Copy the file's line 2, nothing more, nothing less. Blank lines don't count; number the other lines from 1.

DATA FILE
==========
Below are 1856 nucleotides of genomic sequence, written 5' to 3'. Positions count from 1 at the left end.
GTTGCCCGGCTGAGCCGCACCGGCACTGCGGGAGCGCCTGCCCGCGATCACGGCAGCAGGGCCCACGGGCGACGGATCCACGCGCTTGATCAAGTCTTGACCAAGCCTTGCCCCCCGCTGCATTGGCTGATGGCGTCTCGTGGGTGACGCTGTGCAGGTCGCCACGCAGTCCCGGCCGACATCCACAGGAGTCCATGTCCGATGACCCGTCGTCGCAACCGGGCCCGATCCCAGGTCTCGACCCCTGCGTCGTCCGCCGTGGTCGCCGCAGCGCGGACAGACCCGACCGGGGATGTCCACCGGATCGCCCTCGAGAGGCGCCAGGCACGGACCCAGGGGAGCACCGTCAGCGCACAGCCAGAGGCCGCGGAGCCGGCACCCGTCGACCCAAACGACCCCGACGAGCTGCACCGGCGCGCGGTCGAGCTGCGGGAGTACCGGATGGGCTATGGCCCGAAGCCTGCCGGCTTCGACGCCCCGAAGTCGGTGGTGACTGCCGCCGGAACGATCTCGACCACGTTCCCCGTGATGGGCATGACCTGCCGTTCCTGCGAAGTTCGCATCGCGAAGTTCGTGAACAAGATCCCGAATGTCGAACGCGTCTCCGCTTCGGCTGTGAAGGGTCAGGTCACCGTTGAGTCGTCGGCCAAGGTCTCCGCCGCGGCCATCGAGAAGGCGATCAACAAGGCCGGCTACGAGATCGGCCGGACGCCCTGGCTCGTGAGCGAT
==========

GTTGCCCGGCTGAGCCGCACCGGCACTGCGGGAGCGCCTGCCCGCGATCACGGCAGCAGGGCCCACGGGCGACGGATCCACGCGCTTGATCAAGTCTTGACCAAGCCTTGCCCCCCGCTGCATTGGCTGATGGCGTCTCGTGGGTGACGCTGTGCAGGTCGCCACGCAGTCCCGGCCGACATCCACAGGAGTCCATGTCCGATGACCCGTCGTCGCAACCGGGCCCGATCCCAGGTCTCGACCCCTGCGTCGTCCGCCGTGGTCGCCGCAGCGCGGACAGACCCGACCGGGGATGTCCACCGGATCGCCCTCGAGAGGCGCCAGGCACGGACCCAGGGGAGCACCGTCAGCGCACAGCCAGAGGCCGCGGAGCCGGCACCCGTCGACCCAAACGACCCCGACGAGCTGCACCGGCGCGCGGTCGAGCTGCGGGAGTACCGGATGGGCTATGGCCCGAAGCCTGCCGGCTTCGACGCCCCGAAGTCGGTGGTGACTGCCGCCGGAACGATCTCGACCACGTTCCCCGTGATGGGCATGACCTGCCGTTCCTGCGAAGTTCGCATCGCGAAGTTCGTGAACAAGATCCCGAATGTCGAACGCGTCTCCGCTTCGGCTGTGAAGGGTCAGGTCACCGTTGAGTCGTCGGCCAAGGTCTCCGCCGCGGCCATCGAGAAGGCGATCAACAAGGCCGGCTACGAGATCGGCCGGACGCCCTGGCTCGTGAGCGAT